There have only been two cards reported to the PSA, of the 1909 Joe Jackson, American Caramel card that was originally packaged with caramel candy and in August of last year, the highest-graded version of this card sold for an amazing $667,189. Jackson was banned from the MLB due to the 1919 Black Sox scandal. He had a batting average of .356/.423/.517 and it is said that had he not been banned, he would have retired with the a title of being one of the best batters in the history of the sport.
3. Babe Ruth 1915-16 Sporting News
This is the second of the baseball Hall of Famer’s most expensive baseball cards ever sold, with this one, the 1915-16 card being the more expensive of the two. It is the third most expensive baseball ever sold of any player, selling for $717,000 and it shows Ruth as a more slim, trim player than his later years of playing. This is his rookie card and it is said that may one day join the $1 million club.
2. Mickey Mantle: 1952 Topps ($1,135,250)
Another very famous name that most people know or at least recognize, is Mickey Mantle. His 1952, Topps baseball card from his years with the New York Yankees, has been reported to have sold in November of last year at auction, for an unbelievable $1,135,250. The legendary MLB player is so iconic that his rookie card is the second most expensive baseball cards ever sold and is even more valuable than the other Yankee icon, Babe Ruth. One of the reasons Mantle’s card tops those of Ruth’s, is for the fact that in 1952, Topps, reportedly dumped cards into the Atlantic Ocean due to poor sales, subsequently, over half of a century later, this Mantle cards transitioned into a million dollar valuable.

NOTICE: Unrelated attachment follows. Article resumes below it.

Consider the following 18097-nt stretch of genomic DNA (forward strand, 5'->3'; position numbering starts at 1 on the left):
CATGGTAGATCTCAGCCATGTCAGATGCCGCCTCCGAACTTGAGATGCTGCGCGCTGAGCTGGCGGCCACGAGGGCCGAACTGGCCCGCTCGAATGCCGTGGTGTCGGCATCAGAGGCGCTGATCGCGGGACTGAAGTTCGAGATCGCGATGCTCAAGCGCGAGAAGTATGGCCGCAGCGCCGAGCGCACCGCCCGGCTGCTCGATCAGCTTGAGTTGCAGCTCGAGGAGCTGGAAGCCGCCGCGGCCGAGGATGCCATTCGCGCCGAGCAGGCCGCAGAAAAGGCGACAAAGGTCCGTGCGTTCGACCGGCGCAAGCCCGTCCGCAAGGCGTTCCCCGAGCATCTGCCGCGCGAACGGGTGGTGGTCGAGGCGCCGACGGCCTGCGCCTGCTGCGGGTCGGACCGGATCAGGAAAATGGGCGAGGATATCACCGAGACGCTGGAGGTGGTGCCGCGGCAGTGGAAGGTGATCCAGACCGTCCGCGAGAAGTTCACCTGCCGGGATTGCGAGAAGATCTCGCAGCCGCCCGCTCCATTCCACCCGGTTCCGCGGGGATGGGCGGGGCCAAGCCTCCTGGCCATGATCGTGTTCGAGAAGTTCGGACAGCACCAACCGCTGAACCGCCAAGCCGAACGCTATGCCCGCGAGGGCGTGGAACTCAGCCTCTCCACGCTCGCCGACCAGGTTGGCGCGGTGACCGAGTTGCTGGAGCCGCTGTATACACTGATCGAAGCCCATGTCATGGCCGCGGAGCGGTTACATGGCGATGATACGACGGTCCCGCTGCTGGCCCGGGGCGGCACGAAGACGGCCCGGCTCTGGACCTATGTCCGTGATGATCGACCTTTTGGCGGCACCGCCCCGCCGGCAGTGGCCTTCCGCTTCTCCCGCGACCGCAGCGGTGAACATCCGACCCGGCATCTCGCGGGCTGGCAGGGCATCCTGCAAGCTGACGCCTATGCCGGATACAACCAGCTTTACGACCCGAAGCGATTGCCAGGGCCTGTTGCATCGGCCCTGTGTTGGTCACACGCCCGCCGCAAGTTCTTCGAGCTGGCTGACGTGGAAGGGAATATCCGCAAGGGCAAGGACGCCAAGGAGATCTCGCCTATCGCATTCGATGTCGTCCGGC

1. Honus Wagner 1909-11 T206 ($3.12 Million)
Well, here it is, the most expensive baseball card ever sold. This Honus Wagner 1909-11 baseball card sold for a record-breaking $3.12 million. There is another version of the same card that was originally purchased by NHL legend Wayne Gretezky and Bruce McNall for $451,000, but this one is the ultimate baseball card and it depicts the greatest shortstop in the history of the sport. It has been reported that when the card originally emerged, Wagner actually was opposed to the card, due to the advertisement for cigarettes being marketed to children, and he was the face on the card. It has been said that he may have been behind the shut-down of the card’s production, because he never received compensation for the card.